Investing.com – Oil prices rebounded from the prior day’s losses on Tuesday, as market players took a more bullish view of OPEC’s ability to withstanding U.S. President Donald Trump’s jawboning.
Crude had fallen sharply Monday after Trump warned OPEC not to cut supply to the global market, saying the world economy was too ‘fragile’ to withstand higher prices.
“Trump has never been shy about voicing his opinions on oil prices, but this particular tweet came at a time when the market was quite overextended to the upside, having enjoyed a very good run since late last year,” said Craig Erlam, senior market analyst with Oanda.
After falling by over 3% at one stage, prices have recovered, helped by a string of more bullish speeches from industry executives at the International Petroleum Week conference in London.
Traders are now looking ahead to the weekly report that is due for release at 4:30PM ET (21:30 GMT).
The U.S. ‘s weekly report will be released on Wednesday.
U.S. futures for April delivery on the New York Mercantile Exchange tacked on 17 cents, or around 0.3%, to $55.65 a barrel by 8:40AM ET (13:40 GMT). WTI had fallen to a one-week low of $55.02 in overnight trade.
Elsewhere, for May delivery on the ICE (NYSE:) Futures Exchange in London rose 38 cents, or about 0.6%, to $65.28 a barrel.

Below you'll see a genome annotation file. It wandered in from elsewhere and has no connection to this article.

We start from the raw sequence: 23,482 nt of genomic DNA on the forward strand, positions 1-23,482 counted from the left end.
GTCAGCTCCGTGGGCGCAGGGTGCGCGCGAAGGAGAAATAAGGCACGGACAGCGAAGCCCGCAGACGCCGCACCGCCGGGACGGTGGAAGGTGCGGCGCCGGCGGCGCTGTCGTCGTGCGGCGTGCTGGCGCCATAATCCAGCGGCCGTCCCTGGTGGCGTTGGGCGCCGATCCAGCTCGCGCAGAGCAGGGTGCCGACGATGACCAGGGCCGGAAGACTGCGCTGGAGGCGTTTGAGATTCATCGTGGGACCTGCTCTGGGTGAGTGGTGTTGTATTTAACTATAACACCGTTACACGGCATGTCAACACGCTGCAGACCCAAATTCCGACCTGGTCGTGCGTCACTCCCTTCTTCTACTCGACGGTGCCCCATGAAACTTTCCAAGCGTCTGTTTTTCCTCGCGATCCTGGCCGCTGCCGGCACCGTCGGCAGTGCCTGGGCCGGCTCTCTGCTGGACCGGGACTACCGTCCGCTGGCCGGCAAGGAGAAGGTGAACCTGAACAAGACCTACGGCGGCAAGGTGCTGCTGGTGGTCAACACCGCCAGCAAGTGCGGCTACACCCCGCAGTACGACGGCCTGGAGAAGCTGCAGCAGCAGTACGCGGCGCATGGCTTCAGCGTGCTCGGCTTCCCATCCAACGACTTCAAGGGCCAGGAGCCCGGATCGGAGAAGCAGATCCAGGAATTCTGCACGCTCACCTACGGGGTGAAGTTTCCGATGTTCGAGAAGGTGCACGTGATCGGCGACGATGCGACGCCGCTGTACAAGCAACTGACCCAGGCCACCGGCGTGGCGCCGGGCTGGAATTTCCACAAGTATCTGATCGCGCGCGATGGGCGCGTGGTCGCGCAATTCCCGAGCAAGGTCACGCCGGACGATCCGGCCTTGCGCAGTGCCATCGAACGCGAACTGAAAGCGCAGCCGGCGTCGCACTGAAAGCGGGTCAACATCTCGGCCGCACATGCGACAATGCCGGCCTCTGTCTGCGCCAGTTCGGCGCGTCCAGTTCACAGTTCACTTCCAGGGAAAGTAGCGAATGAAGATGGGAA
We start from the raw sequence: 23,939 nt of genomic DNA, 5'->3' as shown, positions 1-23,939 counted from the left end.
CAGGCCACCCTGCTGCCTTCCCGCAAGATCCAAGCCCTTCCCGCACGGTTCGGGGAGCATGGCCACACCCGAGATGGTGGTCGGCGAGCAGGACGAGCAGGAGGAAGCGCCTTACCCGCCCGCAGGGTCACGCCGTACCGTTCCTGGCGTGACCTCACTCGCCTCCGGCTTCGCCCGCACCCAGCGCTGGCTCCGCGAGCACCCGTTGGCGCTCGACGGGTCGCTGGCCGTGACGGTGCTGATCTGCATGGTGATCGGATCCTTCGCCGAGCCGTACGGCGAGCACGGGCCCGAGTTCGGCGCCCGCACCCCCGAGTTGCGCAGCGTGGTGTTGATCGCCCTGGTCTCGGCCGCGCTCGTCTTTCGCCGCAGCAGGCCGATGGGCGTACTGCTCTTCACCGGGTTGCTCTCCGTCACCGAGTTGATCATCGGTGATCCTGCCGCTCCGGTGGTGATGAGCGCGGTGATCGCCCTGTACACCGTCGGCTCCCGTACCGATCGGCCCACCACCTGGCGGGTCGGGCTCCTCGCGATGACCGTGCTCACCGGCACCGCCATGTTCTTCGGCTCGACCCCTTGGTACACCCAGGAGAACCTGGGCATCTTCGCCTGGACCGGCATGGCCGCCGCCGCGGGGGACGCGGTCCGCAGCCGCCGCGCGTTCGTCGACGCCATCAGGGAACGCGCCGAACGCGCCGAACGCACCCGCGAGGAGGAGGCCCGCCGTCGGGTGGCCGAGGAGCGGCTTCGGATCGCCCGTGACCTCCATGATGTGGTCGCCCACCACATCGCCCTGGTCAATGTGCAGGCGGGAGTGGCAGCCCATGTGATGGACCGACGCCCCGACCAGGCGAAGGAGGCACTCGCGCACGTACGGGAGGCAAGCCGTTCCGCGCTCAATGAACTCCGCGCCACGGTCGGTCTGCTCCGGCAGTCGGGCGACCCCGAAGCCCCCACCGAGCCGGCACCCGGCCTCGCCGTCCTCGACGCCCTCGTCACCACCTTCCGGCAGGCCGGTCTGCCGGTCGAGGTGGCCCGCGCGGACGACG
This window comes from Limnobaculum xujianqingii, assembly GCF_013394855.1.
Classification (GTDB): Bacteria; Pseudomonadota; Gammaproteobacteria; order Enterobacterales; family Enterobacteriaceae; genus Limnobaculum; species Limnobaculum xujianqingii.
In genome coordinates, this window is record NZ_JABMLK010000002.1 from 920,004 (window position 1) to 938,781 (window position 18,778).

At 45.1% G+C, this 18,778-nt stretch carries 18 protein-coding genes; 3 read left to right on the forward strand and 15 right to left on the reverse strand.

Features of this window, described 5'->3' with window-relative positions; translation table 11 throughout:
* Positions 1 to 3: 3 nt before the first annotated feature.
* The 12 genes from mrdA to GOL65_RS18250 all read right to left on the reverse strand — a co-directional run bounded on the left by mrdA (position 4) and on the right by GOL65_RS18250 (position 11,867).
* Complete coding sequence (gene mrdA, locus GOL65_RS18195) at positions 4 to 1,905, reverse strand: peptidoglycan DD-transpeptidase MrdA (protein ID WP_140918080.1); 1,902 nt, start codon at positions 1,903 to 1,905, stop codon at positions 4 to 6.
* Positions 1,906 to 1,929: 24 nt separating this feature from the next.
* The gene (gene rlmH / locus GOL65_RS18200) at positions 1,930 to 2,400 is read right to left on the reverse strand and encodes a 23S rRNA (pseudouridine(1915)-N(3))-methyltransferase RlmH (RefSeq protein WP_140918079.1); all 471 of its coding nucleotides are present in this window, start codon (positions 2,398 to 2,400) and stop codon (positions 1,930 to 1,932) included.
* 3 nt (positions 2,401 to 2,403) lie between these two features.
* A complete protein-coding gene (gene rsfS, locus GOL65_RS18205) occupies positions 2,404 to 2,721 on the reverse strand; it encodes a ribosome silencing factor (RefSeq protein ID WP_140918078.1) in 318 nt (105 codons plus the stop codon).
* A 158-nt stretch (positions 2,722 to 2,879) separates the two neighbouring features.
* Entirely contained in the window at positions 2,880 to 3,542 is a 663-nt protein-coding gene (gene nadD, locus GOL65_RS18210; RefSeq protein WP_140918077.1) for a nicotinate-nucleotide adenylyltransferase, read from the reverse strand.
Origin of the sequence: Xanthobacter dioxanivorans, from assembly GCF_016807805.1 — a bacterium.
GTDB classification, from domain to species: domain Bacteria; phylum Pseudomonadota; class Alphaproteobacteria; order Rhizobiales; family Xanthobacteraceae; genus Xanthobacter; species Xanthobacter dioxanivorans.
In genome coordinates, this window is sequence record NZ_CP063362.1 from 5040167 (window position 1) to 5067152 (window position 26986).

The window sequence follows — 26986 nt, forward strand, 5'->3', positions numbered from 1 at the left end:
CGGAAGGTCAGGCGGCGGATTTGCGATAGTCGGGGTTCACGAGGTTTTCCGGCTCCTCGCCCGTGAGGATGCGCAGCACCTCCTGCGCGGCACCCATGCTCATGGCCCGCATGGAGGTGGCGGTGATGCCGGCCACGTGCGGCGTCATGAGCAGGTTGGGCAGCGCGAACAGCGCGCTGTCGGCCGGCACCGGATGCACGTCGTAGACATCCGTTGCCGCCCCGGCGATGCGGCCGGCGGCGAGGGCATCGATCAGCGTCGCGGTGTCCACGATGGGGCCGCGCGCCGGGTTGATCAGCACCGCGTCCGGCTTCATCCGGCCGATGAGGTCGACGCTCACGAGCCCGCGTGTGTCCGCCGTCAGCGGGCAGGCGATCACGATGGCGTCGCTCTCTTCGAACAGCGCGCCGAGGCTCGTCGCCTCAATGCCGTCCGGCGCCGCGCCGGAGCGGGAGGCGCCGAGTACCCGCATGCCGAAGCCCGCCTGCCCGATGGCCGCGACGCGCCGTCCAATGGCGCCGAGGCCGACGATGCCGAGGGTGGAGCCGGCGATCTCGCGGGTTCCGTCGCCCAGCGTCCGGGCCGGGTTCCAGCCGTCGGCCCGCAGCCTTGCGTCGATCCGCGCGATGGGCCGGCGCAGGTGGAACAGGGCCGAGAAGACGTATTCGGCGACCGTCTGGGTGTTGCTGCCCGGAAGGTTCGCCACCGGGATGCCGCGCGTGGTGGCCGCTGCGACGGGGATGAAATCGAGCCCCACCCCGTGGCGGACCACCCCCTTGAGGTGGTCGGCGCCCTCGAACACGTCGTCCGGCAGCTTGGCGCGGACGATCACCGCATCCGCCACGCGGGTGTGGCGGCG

Oil prices have rallied approximately 22% to start the year, boosted by efforts by global producers to cut supply.
In December, OPEC and a group of 10 producers outside the cartel, led by Russia, agreed to collectively cut production by a total of 1.2 million barrels per day (bpd) during the first six months of 2019.
Top exporter and OPEC’s de-facto leader Saudi Arabia recently pledged to cut even more production than the deal called for.
In addition to that, Venezuela and Iran are struggling to produce as much as allowed under the deal, due to U.S. sanctions, while civil war continues to depress Libyan output.
In other energy trading, added 0.8% to $1.717 a gallon, while rose 0.8% to $1.991 a gallon.
advanced 0.9% to $2.841 per million British thermal units.
— Reuters contributed to this report
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